Why You Should Save Seeds

Seed saving can not only increase longevity of your garden and save you money, but it is also a very rewarding experience.

When first thinking about saving your seeds it can seem a bit overwhelming. Questions like how to do it right and what seeds will be good to save, as well as what the next generation of plants will be like can cross your mind. My advice is don’t stress! Seed saving doesn’t have to be hard or complex. It can also really be beneficial to your garden.

To address the first question, saving seeds can be very easy. First off it’s important to know that for some plants you cannot save seeds from a fruit that you harvest at edible size. For things like peppers, eggplant, cucumbers, okra, and summer squash (that includes zucchini) have to be left to grow to full size and maturity. Beans and peas are the same way. Plants like tomatoes have seeds that are ready to save with any fruit you pick.

I don’t recommend leaving many fruit to reach this full mature size because you will not only get a lot of seeds from one fruit, but you want to be able to enjoy as much produce as you can! However if you miss an okra, or a cucumber, or a zucchini and it gets to be a little too big to be much good for eating just let it go. However, do not let too many go, especially early in the season, because your plants will think their job is done and slow down the production of other fruits, if not stop production all together!

On the topic of which seeds are good to save, beans and peas are probably one of the easiest. All that is needed is to just let the pods go until they dry out or the seeds are visibly mature size. The seeds will be hard and the pod will be very full.

Another plant that has seeds that are easy to save is tomatoes. Once you pick the mature fruit all that you have to do is cut out the seeds and let them soak in a small cup or dish of water for a few days to break down the jelly like casing. Just be sure to swirl the dish or cup every so often. Once they have soaked just rinse them and lay them out on a plate to dry for an additional few days. Once fully dried just put n an envelope or even a plastic bag.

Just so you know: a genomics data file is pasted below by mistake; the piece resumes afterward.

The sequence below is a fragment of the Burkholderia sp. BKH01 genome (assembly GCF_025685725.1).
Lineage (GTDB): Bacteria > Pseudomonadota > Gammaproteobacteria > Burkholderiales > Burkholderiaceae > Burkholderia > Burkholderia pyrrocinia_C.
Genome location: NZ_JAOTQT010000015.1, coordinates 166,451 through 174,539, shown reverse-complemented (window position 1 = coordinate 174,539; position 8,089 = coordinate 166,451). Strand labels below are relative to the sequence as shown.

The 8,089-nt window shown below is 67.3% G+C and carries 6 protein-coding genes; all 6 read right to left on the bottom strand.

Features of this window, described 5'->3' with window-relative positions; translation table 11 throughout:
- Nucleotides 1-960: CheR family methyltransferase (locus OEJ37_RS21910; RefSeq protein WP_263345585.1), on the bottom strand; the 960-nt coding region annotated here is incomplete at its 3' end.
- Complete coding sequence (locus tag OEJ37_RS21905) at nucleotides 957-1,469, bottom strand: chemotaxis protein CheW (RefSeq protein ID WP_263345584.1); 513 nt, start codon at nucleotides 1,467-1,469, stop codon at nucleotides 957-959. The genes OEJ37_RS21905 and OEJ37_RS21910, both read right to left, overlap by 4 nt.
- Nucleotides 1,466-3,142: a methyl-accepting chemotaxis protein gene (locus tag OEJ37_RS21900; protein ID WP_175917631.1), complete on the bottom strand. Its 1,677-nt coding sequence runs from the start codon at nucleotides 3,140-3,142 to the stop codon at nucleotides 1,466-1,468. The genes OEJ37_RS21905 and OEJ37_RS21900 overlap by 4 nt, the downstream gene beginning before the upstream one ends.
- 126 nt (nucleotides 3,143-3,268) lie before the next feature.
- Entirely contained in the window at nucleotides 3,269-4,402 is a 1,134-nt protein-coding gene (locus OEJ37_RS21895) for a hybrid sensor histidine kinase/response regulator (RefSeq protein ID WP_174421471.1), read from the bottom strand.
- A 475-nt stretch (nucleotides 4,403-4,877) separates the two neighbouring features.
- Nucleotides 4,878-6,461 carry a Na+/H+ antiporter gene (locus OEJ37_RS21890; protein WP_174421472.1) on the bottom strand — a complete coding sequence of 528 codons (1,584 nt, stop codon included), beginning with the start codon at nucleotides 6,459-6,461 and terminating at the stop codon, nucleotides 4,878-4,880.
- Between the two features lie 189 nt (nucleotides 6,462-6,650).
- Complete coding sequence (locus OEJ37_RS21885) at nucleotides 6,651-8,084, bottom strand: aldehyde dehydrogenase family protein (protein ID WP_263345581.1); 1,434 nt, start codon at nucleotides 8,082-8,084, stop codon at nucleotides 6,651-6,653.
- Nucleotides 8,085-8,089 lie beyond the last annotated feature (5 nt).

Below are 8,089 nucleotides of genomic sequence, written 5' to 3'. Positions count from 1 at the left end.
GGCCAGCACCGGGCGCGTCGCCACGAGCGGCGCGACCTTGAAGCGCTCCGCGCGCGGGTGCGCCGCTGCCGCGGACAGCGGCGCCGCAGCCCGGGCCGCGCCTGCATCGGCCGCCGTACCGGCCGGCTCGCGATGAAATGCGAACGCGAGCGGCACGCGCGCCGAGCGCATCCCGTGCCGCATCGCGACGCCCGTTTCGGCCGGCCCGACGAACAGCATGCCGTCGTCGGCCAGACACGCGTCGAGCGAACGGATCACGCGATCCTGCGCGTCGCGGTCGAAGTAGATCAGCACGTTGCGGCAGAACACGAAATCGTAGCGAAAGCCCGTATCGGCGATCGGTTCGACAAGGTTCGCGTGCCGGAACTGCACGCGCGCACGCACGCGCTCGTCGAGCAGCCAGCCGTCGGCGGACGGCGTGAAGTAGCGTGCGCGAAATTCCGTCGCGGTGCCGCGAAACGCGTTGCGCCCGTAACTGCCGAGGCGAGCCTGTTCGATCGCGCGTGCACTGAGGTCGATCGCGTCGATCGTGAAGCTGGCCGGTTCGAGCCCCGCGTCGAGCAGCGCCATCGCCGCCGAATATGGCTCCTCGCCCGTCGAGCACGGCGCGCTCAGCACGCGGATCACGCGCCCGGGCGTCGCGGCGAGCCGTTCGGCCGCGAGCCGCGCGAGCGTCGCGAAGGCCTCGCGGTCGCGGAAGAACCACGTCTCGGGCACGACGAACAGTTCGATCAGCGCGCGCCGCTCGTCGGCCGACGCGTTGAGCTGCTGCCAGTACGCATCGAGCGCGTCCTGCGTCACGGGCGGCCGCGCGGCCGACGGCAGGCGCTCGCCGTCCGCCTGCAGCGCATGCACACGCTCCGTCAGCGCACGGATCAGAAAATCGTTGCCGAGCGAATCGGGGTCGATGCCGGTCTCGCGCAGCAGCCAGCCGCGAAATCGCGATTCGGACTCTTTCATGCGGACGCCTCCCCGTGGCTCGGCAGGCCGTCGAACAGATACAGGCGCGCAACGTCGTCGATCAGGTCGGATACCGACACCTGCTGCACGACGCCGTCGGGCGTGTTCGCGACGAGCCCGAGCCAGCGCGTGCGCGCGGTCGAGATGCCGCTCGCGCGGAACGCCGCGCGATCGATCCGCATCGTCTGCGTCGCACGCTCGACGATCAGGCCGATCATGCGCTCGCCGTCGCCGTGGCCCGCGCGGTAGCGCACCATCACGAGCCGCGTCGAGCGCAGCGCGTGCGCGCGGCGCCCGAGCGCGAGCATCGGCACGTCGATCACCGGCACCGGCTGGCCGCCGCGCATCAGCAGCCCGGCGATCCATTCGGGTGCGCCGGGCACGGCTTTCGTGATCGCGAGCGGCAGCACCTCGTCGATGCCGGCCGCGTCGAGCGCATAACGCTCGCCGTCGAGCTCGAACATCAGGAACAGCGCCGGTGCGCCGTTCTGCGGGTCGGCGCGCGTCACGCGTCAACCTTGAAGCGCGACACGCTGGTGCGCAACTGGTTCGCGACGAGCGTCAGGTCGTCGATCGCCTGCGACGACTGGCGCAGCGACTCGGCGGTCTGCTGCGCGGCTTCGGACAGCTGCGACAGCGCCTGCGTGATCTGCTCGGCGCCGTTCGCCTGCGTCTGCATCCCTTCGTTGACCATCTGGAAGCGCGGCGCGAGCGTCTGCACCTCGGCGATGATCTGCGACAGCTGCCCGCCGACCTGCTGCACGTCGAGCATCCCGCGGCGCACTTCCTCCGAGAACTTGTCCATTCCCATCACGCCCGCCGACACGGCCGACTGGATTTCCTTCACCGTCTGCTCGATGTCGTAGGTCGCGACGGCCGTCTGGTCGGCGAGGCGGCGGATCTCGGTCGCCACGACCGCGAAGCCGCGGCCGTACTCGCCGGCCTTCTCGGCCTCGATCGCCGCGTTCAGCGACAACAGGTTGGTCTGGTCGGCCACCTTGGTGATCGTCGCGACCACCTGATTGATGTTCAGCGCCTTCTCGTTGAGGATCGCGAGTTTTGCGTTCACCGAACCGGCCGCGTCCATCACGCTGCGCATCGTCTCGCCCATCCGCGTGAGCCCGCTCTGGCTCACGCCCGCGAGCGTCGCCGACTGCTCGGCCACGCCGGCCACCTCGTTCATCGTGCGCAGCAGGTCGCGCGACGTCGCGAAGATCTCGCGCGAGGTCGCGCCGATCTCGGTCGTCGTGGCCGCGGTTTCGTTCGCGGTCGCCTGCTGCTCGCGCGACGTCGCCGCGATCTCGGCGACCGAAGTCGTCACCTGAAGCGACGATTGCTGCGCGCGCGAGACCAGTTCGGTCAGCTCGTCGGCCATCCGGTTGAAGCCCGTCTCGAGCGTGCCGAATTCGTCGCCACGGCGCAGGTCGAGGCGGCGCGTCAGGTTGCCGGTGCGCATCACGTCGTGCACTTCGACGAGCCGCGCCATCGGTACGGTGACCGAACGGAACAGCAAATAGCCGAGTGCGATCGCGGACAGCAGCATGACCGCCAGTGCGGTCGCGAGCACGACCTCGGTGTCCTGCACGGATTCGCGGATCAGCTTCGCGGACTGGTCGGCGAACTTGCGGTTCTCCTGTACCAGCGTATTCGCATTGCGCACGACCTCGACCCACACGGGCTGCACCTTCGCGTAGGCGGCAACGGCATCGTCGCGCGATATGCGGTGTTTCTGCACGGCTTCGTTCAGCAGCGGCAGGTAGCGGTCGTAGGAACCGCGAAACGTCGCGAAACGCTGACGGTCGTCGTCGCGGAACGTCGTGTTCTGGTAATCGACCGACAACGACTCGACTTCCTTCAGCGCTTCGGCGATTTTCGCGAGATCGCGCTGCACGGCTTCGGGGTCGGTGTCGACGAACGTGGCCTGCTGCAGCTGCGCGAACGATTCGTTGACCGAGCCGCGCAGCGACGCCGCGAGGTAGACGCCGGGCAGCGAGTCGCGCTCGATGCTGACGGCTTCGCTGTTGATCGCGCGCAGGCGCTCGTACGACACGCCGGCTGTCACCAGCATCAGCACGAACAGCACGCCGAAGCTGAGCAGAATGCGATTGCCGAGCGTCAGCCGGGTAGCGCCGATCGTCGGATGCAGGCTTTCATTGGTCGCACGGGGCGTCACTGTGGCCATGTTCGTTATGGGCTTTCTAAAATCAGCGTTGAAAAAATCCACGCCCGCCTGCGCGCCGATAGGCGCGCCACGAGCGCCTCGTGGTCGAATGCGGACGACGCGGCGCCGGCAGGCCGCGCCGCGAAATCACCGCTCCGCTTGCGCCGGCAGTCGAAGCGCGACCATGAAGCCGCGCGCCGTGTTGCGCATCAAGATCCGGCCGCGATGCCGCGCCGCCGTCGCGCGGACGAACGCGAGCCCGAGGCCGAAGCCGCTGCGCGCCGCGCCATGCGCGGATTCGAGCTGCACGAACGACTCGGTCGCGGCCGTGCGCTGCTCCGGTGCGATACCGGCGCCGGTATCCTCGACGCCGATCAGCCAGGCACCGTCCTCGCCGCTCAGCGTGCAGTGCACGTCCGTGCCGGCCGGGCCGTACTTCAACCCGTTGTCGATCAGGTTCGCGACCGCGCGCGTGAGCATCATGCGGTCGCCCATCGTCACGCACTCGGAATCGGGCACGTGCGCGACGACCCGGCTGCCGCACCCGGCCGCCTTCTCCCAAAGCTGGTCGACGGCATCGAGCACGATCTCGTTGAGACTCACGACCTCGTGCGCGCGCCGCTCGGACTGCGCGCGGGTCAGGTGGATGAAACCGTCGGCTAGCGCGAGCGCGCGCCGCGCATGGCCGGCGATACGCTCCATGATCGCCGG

If you want to save cucumber seeds you’ll have to let the cucumber grow to mature size. This means the cucumber will be fully yellow and the skin will be a lot thicker than when it is typically picked for consumption. With cucumber seeds you will also have to soak them in water for a few days before rinsing and drying.

When it comes to saving seeds there is no real way to tell exactly what the next generation of plants will look like. If you grow multiple varieties of the same plant you will likely experience crossing of genetics. Plants that this is very common in is tomatoes and squash. Unless you grow exclusively one type of these plants, the next generation will likely look like a mixture of multiple varieties.

My mom grew Yellow Pear tomatoes last year and they got cross pollinated with her Principe Bourgeois tomatoes so when I grew plants from those seeds I got tomatoes with the shape of the Yellow Pears, but the coloration of the Principe Bourgeois. While your plants won’t be true to any established variety they can still be great producers! I think every gardener loves being able to harvest produce and, even though they may be different, it’s still food.

Saving your own seeds also increases the longevity of your garden. Every generation that you grow the seeds you’ve saved the more adapted to your climate and location your plants will be. By saving your own seed you can choose the seeds you want to grow based on which plants or fruit you determine are the best.

Saving your own seed also can save you a lot of money. Saving seeds from produce you’ve grown is free and you’ll get much more seeds than you’d get in a traditional seed packet. From one tomato I can get the same amount of seeds as I’d get in an entire seed packet. This saves me money which I definitely appreciate. It also makes it much easier to expand my garden without incurring much more cost.

Overall while seed saving takes a bit of time input, it is very well worth that time and effort. You can curb costs, improve genetics, and expand your garden easier with saving seeds. Seed saving shouldn’t be a scary process. Try it out, even it’s just a little bit of seeds. I can almost guarantee you’ll be glad you did!

Thank you for taking the time to check out my blog! Whether you stay for a day, a week, a month, or a year I appreciate you. -Kate

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Published by katiesadie00

19 year old vegan gardener and blogger from the small state of Delaware!

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